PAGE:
Some of the most productive work that can be continued under the WTO includes strengthening and developing new trade-supportive frameworks, such as the Trade Facilitation Agreement, that deepen the capacity to trade and cultivate trusted trade relationships.
The global pandemic is also hastening some of the worst instincts of protectionism and pushing the WTO into peril even faster. An adept DG will take the opportunity of the crisis to demonstrate the continued importance of trade and bend WTO processes towards needed adaptation or even replacement. Among the topics ripe for this shift is that of subsidies, in which the pandemic provides a concrete opening of common concern to all WTO members. It is an opportunity to shift from a narrow focus on trade distortion to the legitimate objectives of economic security and societal wellbeing.
It is time for WTO members to salvage the system they have and begin its repair rather than choosing a new wallpaper. This is a tall order for the next Director General.
The next DG must have an intimate understanding of emerging trade and economic issues, particularly those that will define competitiveness and sustainability in the future in areas such as digital, services, and intellectual property, which account for a growing proportion of value-added. Issues related to climate change—from carbon reduction solutions to climate friendly products and processes—will play a growing role in national actions and thus in trade policy. Part of the DG’s role will be to demonstrate to members that these are no longer Northern agenda items, but global ones, and that multilateral engagement on these issues is essential to deliver prosperity for all.
High on the list of selection criteria should be managerial skills, which have been given lower priority in previous processes. Such skills include the capacity to envision, to bring out-of-the-box thinking to bear, and to guide change processes with members; to synthesise and communicate a shared vision of an updated WTO; and the ability to energise members and the WTO staff in the Secretariat toward a mission of reform. She or he will need the interpersonal skills to bridge differences and build trust, and the strategic and tactical skills to organise for action. The WTO possesses a devoted and high-calibre Secretariat with whom the DG should promote shared objectives and leadership in generating the innovation that will be needed for effective change.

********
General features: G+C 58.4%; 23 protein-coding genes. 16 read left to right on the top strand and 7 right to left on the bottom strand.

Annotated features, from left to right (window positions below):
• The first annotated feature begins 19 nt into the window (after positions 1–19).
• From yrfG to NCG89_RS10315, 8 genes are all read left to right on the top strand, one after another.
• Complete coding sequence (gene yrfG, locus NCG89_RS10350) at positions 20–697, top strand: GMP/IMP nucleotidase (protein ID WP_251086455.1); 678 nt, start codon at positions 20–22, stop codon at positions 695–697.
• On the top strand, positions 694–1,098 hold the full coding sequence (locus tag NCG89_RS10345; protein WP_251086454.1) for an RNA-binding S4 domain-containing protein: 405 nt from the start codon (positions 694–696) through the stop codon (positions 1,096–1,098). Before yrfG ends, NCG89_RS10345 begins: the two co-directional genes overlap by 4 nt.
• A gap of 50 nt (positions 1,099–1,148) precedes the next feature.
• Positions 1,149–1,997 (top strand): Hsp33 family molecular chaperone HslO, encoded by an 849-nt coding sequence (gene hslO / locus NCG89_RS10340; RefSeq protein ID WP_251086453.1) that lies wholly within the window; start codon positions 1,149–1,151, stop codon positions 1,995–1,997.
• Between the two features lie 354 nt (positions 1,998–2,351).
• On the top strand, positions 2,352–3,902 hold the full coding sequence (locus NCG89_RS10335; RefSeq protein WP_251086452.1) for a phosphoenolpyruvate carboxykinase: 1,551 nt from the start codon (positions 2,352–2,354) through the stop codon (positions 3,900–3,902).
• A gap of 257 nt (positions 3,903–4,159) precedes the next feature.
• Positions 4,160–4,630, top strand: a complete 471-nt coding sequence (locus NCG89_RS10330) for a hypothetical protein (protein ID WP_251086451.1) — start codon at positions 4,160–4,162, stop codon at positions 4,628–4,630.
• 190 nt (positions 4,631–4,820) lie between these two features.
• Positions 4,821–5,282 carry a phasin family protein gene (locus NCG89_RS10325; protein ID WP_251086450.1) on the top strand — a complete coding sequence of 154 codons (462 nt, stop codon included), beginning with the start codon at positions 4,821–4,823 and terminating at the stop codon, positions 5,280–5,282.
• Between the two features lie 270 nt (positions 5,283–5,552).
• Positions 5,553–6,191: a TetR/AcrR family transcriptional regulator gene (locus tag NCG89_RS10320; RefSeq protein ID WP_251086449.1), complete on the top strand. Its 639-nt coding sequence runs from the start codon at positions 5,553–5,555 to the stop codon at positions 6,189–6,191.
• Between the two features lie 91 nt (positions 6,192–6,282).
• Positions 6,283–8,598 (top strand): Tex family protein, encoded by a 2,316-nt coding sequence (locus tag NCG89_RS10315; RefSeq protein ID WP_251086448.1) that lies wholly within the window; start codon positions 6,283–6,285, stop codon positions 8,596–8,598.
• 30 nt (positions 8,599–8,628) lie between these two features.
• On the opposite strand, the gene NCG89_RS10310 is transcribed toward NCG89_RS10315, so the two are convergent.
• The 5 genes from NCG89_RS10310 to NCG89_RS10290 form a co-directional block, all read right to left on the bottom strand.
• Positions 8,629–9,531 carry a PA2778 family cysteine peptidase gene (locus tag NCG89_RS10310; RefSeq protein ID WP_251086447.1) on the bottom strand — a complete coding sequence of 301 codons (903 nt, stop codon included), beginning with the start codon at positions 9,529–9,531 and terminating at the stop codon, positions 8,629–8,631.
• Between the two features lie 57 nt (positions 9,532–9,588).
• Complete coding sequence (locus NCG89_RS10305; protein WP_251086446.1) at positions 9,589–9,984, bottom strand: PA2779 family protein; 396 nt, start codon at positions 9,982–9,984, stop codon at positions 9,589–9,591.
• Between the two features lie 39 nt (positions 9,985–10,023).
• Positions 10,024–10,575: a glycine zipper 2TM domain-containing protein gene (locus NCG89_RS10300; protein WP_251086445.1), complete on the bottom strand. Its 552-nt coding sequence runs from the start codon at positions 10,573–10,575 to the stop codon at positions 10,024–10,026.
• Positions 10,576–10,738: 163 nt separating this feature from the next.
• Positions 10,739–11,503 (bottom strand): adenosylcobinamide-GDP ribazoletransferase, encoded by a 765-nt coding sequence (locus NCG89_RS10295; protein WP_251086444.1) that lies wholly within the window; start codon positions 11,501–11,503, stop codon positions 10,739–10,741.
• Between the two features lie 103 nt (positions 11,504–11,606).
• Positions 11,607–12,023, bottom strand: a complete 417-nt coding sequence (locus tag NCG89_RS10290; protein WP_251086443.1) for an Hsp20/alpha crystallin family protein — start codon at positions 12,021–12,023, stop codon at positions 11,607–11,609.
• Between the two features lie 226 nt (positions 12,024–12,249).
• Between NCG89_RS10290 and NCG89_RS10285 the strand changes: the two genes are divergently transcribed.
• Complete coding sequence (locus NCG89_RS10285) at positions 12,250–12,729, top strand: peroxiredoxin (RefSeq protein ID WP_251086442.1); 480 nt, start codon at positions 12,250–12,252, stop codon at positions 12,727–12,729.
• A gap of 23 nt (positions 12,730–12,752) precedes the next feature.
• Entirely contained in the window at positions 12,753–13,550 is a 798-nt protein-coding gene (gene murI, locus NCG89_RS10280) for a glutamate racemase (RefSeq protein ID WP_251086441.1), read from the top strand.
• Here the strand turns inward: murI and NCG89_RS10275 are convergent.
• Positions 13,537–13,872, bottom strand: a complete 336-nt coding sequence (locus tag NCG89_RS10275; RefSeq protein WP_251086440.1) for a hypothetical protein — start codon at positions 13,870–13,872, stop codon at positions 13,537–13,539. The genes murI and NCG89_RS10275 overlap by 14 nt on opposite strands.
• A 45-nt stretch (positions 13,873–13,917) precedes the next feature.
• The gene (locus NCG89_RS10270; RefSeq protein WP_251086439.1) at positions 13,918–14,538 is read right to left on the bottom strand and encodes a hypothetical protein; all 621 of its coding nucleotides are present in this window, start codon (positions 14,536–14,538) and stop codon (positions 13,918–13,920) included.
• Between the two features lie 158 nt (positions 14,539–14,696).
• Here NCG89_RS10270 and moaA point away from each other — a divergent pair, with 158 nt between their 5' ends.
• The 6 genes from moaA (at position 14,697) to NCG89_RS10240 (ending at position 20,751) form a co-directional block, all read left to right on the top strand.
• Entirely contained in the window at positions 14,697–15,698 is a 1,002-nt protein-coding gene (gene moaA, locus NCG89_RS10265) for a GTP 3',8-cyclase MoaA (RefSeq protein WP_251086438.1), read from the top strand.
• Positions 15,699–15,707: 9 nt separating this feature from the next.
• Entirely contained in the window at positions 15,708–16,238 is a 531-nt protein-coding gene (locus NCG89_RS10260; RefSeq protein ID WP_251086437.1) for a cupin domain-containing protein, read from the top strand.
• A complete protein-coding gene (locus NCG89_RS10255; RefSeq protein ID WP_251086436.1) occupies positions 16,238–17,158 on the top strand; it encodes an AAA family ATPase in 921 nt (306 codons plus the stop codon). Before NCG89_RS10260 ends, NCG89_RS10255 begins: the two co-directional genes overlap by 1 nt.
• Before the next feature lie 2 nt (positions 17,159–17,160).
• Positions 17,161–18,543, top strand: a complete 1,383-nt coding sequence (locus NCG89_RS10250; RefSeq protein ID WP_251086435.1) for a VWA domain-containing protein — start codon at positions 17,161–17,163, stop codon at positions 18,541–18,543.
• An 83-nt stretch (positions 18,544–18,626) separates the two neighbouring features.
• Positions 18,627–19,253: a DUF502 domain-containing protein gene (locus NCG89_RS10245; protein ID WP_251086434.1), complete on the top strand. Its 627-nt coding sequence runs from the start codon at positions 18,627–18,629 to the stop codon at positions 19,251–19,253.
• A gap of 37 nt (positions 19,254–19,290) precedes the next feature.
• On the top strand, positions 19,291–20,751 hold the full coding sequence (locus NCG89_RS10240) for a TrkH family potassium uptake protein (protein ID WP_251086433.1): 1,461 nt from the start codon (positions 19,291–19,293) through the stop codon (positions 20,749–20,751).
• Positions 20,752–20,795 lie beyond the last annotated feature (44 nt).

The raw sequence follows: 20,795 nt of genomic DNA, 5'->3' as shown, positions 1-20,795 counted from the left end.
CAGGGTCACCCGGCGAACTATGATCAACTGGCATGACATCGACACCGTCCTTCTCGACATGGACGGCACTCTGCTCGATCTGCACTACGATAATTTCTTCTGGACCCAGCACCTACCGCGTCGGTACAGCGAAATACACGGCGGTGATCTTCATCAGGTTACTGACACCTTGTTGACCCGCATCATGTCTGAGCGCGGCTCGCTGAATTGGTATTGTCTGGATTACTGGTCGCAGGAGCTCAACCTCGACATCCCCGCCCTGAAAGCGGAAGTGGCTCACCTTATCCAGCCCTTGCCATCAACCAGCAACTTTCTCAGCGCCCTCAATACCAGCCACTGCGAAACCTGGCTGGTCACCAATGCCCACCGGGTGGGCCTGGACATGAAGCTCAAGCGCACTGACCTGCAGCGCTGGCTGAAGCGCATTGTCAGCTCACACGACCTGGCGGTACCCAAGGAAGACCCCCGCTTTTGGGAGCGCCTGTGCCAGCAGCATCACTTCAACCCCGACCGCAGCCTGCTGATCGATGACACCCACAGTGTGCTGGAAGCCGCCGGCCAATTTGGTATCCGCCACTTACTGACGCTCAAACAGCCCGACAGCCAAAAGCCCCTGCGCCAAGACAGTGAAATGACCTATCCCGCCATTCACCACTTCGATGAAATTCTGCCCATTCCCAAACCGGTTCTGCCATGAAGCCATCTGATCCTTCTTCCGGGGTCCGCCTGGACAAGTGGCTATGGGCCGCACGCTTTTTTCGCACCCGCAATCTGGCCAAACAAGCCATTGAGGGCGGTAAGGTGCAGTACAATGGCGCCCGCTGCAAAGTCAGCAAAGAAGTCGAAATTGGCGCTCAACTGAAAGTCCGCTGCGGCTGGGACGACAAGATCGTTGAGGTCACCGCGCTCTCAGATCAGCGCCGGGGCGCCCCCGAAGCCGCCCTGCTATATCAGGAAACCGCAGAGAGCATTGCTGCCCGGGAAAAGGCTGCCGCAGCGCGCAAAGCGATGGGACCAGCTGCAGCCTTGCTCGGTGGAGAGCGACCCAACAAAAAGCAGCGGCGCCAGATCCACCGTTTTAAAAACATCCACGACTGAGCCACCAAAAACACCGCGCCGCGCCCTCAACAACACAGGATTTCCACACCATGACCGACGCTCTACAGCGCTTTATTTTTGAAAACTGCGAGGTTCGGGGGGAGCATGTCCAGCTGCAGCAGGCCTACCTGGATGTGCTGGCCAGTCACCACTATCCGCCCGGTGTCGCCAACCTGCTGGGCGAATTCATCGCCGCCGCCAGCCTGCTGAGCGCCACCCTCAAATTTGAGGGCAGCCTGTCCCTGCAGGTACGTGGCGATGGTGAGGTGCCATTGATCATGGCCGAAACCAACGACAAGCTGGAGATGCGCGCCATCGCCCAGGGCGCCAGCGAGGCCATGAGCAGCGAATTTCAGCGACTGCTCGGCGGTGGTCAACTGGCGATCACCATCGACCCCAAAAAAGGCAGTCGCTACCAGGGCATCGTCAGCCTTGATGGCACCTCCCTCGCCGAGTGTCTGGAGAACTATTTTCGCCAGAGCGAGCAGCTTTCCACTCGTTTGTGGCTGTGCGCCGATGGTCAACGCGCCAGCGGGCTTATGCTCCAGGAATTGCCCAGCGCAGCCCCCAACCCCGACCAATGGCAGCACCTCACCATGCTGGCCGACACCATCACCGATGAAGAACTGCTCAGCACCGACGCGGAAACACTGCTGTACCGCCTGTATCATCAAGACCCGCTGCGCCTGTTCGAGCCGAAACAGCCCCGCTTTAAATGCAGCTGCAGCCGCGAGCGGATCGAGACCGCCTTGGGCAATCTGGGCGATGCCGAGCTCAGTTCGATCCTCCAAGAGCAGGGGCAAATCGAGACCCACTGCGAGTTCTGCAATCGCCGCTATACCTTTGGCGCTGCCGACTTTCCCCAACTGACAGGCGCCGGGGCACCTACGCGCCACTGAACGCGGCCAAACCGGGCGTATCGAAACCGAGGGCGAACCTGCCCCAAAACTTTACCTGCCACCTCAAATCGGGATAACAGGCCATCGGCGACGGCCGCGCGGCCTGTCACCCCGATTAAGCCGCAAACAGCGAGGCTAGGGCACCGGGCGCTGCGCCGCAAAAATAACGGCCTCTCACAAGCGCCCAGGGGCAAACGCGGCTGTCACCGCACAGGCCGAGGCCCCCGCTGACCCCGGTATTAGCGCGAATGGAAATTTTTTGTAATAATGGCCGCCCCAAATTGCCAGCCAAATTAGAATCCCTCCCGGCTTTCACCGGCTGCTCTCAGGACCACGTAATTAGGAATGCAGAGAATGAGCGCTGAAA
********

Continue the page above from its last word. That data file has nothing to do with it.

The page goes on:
The next DG does not need to be a headline dealmaker but must nonetheless be capable of managing power dynamics and complex negotiations. With the leadership qualities that enable him or her rebuild trust and dialogue, the next DG will also need daring and humility in equal measures.
Hew too close to the status quo and members will continue to abandon principles and commitments and veer to other agreements; push too hard and talks will unravel, and members may desert the ship. It is a truly daunting role in a high-stakes challenge.
Where and how should countries find a trusted leader with the right political, strategic, and managerial skills? They may be stepping up on their own, but they may equally be out of sight. They may be serving their governments today as delegates at the WTO; serving in the WTO Secretariat today or in the past; they may have deep diplomatic experience, but be hidden below ministerial level in national government roles; they may be in other international organisations, think tanks or academia.